Six light stations stand upon the Apostle Islands, helping guide ships on the waters of Lake Superior. These lights operate automatically today, but in times gone by, lighthouse keepers lived on the islands and tended the lights. Some of the keepers were bachelors, but many brought families to the lonely island stations. Lightkeepers' wives filled many roles, often helping their husbands tend the lights, while caring for their families in conditions that are difficult to imagine today.
Anna Maria Carlson was one such woman. Born in Sweden, Anna Maria came to the U.S. as a teenager. At the age of twenty-one, she married Robert Carlson, newly-appointed Assistant Keeper at the Outer Island light. Many years later, she told a newspaper reporter of how it felt to adapt to her new way of life:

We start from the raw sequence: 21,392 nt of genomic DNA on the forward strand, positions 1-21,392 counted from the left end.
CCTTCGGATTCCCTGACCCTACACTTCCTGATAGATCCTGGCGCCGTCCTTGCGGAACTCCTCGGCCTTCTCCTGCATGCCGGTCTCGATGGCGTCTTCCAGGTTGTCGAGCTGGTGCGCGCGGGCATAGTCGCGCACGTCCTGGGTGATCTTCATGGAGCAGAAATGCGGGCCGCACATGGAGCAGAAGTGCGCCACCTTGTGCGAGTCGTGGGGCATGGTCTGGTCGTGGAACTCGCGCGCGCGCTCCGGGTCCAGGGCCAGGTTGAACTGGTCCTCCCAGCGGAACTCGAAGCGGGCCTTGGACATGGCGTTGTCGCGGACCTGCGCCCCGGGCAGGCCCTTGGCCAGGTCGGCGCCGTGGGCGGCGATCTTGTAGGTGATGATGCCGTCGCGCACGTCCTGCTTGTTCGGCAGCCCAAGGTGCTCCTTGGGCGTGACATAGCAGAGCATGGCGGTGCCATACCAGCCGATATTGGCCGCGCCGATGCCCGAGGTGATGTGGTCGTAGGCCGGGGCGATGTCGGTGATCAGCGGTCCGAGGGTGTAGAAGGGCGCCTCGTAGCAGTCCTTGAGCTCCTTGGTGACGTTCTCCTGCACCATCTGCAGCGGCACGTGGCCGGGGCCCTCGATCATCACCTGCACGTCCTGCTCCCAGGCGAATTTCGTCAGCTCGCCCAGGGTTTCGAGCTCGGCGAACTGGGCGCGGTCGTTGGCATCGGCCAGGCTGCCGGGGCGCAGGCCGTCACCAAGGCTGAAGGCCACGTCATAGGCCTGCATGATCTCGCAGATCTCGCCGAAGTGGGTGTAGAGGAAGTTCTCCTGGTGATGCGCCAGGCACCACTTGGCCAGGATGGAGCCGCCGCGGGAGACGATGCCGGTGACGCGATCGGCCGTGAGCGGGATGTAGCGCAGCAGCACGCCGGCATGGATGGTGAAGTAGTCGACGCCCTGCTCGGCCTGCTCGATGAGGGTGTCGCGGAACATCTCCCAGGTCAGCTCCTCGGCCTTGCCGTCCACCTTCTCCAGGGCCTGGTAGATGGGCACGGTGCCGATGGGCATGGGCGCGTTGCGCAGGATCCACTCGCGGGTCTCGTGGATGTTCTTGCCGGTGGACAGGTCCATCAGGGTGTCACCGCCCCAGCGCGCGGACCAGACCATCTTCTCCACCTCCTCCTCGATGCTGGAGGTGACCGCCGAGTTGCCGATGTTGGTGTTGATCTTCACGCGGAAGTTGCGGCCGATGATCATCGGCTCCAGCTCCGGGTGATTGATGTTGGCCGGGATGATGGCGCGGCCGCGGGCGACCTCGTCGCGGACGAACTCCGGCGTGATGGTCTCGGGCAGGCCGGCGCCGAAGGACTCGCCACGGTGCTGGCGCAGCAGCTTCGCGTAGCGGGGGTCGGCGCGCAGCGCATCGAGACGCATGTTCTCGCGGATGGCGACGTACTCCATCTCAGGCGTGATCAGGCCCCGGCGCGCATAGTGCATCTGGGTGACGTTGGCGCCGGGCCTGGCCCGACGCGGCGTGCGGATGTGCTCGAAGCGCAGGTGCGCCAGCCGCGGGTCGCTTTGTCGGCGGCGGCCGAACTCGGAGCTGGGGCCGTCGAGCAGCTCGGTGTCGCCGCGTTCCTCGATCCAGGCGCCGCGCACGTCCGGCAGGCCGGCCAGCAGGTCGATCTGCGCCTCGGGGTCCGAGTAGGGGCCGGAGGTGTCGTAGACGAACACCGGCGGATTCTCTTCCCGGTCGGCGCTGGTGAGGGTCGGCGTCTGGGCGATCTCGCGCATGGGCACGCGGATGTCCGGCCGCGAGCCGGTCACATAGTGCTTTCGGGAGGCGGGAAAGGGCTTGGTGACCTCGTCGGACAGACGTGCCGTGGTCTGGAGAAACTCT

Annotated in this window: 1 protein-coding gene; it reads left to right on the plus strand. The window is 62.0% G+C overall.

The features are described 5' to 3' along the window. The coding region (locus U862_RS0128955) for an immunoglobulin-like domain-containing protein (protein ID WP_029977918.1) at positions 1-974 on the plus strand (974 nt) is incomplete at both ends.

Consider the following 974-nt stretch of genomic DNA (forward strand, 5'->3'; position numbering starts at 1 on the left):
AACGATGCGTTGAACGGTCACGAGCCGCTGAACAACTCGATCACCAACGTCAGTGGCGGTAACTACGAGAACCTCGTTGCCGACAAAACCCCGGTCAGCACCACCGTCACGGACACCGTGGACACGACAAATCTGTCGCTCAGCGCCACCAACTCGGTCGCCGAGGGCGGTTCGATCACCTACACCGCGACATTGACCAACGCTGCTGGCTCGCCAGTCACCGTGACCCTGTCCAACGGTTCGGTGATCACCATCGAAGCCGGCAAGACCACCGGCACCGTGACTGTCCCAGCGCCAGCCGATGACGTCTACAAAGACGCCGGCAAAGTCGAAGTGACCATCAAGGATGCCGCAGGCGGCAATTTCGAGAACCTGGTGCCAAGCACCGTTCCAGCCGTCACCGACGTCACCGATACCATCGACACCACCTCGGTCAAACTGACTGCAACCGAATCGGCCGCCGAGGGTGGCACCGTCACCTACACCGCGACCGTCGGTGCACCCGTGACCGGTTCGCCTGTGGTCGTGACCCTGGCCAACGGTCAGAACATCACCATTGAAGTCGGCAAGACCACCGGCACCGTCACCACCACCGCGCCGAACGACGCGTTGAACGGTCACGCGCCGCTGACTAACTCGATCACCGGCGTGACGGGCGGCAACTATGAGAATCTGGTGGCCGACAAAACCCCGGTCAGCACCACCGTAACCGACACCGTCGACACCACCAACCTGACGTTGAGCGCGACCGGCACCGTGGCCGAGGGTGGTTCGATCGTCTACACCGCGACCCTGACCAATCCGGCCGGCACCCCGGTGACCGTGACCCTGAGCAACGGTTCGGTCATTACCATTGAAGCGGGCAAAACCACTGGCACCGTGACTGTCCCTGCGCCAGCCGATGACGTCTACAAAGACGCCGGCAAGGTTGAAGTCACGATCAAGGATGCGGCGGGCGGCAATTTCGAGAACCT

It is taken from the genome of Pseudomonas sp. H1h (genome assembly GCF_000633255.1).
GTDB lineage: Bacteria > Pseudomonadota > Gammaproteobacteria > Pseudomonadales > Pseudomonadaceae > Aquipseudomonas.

I had three persons to talk to: my husband, who was assistant keeper, the head keeper, an old man with but one eye, and a fisherman who came that summer and lived in a shack down the shore.
Oh! The loneliness of those days on Outer Island! There was nothing to see but water, with the dim outline of other islands of the Apostles group behind the haze, and an occasional steamer way out on the lake. When my housework was done, my husband used to take me down the shore to the fisherman's shack, where we would visit for a while. Or we would walk out into the woods.
That was my life, day in and day out. Going ashore to the mainland, 40 miles away, meant riding in a sailboat, which always frightened me. Nights I would look out of the window and see nothing but the dark water; no lights anywhere, not even in the fisherman's shanty, which was too far away.
The old lighthouse keeper, dead these many years, was always very kind. He showed me how to cook, for I had never been used to much work. I have learned to do all kinds of housework since my marriage. A woman can learn to do anything if she sets her mind to it.